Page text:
1 x chicken wire 300mm x 13mm hexagonal x 6M

    Now the bits that I’m not sure about are the various bits and pieces for holding all of the bricks together and covering the dome exterior, in sufficiently weatherproof fashion.

    Vitcas sells a range of products in the UK, all helpfully labelled quite similarly, and to a complete novice seem to be doing very similar things! I can’t quite tell which product should be used for each part of the job.

    I’ve also been looking more actively at Kilnlinings who are a little bit more local to me and likely to be the place I purchase the rest of my materials from. I dropped them an email to ask for advice and they helpfully responded as follows:

    Cement
    [Most customers purchase KL-WASC Its very heat resistant though should only be used in 3-5mm thickness max. 1 tub covers approx. 75 brick joints at this thickness of application It also needs to see approx. 300 degrees Celsius right through the joint to make it fully set. So if used on the outside of the brick work it may not fully set without seeing this heat].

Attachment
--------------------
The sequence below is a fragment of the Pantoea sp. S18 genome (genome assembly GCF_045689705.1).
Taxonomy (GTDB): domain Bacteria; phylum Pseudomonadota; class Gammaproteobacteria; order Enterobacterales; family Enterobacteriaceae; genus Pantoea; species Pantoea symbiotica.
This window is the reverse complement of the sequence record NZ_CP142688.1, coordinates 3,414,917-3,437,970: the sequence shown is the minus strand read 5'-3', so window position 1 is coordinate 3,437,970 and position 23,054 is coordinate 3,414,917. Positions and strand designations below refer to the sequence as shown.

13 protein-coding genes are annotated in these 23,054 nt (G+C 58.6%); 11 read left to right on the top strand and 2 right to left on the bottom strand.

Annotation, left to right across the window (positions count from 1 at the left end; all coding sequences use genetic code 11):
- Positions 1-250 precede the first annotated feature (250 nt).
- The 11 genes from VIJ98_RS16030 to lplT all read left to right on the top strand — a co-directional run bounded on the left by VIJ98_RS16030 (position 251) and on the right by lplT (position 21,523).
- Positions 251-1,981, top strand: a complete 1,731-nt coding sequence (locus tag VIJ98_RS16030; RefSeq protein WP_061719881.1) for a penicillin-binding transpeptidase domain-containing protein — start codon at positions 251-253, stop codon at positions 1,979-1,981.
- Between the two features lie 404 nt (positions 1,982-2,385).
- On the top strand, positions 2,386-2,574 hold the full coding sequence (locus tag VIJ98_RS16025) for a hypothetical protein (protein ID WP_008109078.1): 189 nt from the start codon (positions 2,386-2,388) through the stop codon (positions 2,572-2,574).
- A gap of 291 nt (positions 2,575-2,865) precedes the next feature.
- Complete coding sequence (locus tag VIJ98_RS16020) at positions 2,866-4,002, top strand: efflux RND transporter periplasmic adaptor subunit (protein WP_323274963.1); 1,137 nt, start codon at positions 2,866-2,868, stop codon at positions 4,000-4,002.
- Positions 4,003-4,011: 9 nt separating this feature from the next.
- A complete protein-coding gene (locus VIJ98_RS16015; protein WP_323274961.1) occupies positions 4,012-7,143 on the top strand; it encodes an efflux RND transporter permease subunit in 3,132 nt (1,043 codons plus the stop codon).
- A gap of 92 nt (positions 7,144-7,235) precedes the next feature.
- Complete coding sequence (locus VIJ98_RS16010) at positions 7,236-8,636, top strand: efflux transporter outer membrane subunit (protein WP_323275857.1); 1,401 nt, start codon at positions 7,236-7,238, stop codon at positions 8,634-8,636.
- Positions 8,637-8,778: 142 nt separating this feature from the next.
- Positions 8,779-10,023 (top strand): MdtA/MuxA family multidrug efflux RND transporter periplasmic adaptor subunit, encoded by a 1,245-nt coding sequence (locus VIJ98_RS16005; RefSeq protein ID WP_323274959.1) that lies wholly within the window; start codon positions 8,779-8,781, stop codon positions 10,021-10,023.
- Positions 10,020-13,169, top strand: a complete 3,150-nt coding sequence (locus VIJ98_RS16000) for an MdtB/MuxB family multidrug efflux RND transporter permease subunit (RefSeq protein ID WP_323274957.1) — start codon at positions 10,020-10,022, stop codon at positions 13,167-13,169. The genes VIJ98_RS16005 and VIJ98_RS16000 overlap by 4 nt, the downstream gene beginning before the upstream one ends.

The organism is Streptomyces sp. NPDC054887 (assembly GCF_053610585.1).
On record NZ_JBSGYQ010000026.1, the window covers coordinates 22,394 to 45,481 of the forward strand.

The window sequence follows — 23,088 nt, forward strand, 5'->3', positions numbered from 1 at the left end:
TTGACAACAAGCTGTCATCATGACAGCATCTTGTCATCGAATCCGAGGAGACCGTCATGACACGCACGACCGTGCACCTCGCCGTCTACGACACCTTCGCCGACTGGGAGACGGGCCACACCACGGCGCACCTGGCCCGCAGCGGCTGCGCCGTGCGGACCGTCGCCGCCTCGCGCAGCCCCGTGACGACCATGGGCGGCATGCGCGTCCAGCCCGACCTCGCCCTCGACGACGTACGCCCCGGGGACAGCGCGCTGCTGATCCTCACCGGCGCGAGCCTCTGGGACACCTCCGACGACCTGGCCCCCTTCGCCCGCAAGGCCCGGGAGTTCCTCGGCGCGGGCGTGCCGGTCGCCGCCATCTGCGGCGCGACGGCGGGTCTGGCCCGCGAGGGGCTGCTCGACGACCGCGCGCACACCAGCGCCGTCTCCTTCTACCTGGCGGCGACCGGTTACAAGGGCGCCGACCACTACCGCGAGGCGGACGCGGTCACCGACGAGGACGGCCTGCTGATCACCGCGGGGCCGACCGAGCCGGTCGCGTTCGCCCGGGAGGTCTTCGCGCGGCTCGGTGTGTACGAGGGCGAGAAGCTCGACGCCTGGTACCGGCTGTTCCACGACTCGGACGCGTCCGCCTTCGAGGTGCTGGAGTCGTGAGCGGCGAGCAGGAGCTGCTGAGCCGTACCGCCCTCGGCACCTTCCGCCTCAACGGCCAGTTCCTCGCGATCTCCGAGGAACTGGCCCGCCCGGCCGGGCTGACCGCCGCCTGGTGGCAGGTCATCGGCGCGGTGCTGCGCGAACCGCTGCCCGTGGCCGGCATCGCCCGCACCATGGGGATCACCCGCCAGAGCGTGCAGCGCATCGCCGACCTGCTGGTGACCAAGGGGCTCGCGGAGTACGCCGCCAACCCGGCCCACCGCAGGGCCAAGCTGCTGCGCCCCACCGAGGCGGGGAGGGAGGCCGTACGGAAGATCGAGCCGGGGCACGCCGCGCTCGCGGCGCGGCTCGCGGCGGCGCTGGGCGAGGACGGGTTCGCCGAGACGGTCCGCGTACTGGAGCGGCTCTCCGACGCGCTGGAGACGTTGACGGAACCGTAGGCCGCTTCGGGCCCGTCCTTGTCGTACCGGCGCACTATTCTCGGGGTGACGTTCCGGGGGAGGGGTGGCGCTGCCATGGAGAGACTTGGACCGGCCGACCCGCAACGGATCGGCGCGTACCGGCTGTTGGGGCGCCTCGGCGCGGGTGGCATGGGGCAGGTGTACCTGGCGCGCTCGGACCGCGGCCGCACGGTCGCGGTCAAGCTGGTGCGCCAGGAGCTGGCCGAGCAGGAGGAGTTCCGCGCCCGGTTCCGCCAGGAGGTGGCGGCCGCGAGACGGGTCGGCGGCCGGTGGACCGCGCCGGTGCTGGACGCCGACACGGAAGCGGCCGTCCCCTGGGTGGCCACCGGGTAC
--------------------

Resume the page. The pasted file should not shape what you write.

This sounds straight forward enough to me – I would use this to bond all of the bricks to each other and will probably need about 3 tubs overall to finish the build (maybe a 4th tub just to be safe). I had expected that the act of building the dome, getting the bonds just right would result in me making a bit of a mess and as such, a fair amount of this cement ending up on the outside of the dome – not for functional reasons but rather just because I’m likely to be a messy novice. And so, the comment about needing the 300 degrees Celsius to set causes me to question whether this is the best product for the job.

    I’d appreciate views from all on that point.